The inside view of TIPO’s take on inherent and acquired trademark distinctiveness

Distinctiveness is crucial to a trademark registration in Taiwan. If a mark is deemed to lack distinctiveness, it can be refused registration under Article 29 of the country’s Trademark Act. Many jurisdictions have different definitions of ‘distinctiveness’, so it is vital for applicants to grasp the Taiwan Intellectual Property Office’s (TIPO’s) interpretation of this concept.

The distinctiveness examination has different requirements depending on the goods or services specified in the application. TIPO released the Distinctiveness Guidelines to address the issue of consistency in trademark examinations and objective examination criteria.

In the guidelines, TIPO sets out two types of distinctiveness – inherent and acquired. The former is a characteristic attributed to the trademark itself, independent of use; while, the latter – also known as secondary meaning – denotes trademarks that are not themselves distinctive but rather acquire distinctiveness later through use on the market.

Inherent distinctiveness in Taiwan

TIPO understands inherent distinctiveness as a characteristic that identifies the source of the goods or services without conveying or explaining information relevant to the goods or services. Trademarks with inherent distinctiveness are further classified into coined signs, arbitrary signs and suggestive signs, according to the degree of distinctiveness.

The designation ‘coined sign’, also referred to as a ‘fanciful sign’, comes from the use of an original or made up mark. Such trademarks are deemed to be the most distinctive because competitors cannot use them to denote or explain the function of the goods or services. Well known examples of coined marks in Taiwan include GOOGLE and TOYOTA.

An ‘arbitrary sign’ consists of any existing words, phrases, or things that are not at all descriptive of the designated goods or services or their quality, function or other features. Registered arbitrary trademarks in Taiwan include APPLE for computers, LACOSTE for clothes and SPRING for restaurants or hotels.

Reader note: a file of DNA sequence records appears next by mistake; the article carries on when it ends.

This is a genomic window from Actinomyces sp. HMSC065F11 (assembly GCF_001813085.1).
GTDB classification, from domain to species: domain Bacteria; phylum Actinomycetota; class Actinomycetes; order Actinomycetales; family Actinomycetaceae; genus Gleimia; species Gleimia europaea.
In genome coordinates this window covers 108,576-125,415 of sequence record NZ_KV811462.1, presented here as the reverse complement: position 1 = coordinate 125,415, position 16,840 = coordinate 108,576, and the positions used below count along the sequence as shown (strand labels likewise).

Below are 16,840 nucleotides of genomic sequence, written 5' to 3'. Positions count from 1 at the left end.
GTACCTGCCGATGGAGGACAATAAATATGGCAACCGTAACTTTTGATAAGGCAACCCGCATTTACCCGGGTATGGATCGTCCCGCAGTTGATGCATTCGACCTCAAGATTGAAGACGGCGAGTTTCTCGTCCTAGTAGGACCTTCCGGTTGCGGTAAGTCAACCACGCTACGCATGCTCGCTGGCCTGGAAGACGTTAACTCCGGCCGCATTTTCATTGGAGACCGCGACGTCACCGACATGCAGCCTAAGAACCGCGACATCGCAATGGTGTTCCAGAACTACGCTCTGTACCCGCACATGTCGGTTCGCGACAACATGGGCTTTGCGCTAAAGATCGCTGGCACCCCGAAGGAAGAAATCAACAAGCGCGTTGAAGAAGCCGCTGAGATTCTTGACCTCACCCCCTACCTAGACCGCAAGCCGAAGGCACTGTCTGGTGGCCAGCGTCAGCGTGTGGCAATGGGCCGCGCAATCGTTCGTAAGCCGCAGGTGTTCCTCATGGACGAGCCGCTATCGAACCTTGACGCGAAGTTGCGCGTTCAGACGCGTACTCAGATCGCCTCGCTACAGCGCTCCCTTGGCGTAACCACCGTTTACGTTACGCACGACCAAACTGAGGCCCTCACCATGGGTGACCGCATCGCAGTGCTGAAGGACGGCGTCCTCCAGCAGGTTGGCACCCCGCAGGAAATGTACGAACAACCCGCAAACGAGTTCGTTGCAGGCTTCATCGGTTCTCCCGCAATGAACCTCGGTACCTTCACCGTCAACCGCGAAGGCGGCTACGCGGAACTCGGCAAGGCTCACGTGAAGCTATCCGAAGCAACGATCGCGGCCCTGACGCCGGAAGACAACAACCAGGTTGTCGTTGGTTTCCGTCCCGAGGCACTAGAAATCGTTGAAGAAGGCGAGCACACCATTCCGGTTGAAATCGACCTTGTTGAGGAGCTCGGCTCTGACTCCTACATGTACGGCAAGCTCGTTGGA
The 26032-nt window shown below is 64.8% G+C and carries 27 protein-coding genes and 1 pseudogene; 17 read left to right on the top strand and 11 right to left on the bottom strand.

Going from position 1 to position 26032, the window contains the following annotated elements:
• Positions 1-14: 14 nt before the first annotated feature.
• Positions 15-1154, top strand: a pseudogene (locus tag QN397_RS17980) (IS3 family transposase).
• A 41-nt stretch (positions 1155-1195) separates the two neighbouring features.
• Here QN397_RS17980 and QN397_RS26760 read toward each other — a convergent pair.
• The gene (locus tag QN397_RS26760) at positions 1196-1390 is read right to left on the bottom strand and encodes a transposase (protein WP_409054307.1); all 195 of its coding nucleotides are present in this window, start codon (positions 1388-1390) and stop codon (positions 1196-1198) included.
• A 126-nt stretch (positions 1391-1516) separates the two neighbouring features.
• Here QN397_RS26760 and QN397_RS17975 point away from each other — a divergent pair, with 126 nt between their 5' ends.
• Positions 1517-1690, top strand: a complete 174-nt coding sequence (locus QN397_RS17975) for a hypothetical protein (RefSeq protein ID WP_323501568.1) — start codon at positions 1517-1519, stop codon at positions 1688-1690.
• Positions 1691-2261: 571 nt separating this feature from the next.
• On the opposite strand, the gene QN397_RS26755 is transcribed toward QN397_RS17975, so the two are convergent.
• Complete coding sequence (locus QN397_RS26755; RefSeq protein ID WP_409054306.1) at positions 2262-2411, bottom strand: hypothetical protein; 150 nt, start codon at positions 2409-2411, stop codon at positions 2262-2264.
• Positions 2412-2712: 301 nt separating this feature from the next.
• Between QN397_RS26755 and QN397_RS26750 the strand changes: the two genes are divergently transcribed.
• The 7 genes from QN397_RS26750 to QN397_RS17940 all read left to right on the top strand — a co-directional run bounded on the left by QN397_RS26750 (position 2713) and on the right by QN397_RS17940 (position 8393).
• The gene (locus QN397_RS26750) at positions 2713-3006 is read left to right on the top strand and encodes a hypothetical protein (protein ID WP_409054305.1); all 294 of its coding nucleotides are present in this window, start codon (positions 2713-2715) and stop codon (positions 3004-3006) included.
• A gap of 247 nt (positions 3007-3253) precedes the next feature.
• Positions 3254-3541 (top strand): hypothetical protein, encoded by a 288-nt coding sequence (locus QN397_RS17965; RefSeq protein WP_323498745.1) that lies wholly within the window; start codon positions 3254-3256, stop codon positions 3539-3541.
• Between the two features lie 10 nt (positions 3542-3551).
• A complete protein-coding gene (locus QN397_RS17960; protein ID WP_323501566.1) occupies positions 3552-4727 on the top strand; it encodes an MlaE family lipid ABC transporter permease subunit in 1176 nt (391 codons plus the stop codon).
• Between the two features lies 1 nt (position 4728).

A ‘suggestive sign’ uses metaphor or simile to refer to quality, function, or other related ingredients, natures, or attributes of the goods or services. Although these are easier for consumers to remember, competitors do not necessarily or commonly use them to describe the goods or services.

Suggestive signs are closely related to descriptive signs. On a case-by-case basis, factors set out by TIPO to distinguish descriptive signs from suggestive signs when examining a mark, include:

  • the degree of imagination required from the consumer;
  • the dictionary definition;
  • common terms, phrases or media usage; and
  • the degree of possibility that competitors may use the mark.

By exclusion, common examples of signs that are deemed to be devoid of inherent distinctiveness due to their inability to indicate a unique source are:

  • single letters;
  • model numbers;
  • simple Arabic numbers;
  • simple lines or basic geometrical patterns;
  • ornamental patterns;
  • surnames;
  • combinations of titles and surnames;
  • company names;
  • domain names;
  • common religious divinities;
  • terms or signs;
  • slogans;
  • common greetings; and
  • auspicious phrases or popular terms and idioms.

Acquired distinctiveness in Taiwan

Through use, the relevant public can recognise a mark as the trademark identifying the source of the goods or services. Accordingly, a descriptive sign or one that lacks inherent distinctiveness, but has acquired distinctiveness through use on the market, may also be registered if it is perceived by relevant consumers to indicate and distinguish a particular source. Successfully registered marks, for example, include ‘787’ used to denote airplanes and parts thereof and a slogan for beverages – 生命,就該浪費在美好的事物上   (‘life should be wasted on beautiful things’).

TIPO factors for distinctiveness determination

Factors that TIPO also utilises to evaluate distinctiveness include:

  • considering facts and relevant evidence, based on connections between the trademark and its designated goods or services;
  • the manner and status of competitors’ uses;
  • the degree to which the trademark conveys information about the category of goods or services instead of acting as a source identifier;
  • commonality and frequency of use by the industry of specific terms or phrases to describe the goods or services; and
  • usage and trading methods on the perception of relevant consumers.


Distinctiveness is codified under Article 29 of the Taiwan Trademark Act. While the concept of distinctiveness is used across many jurisdictions, its practices and examination in Taiwan still differ from different countries and cultures. Although applications always require professionals with hands-on expertise, knowing how TIPO interprets distinctiveness will still be of significant benefit to international applicants.

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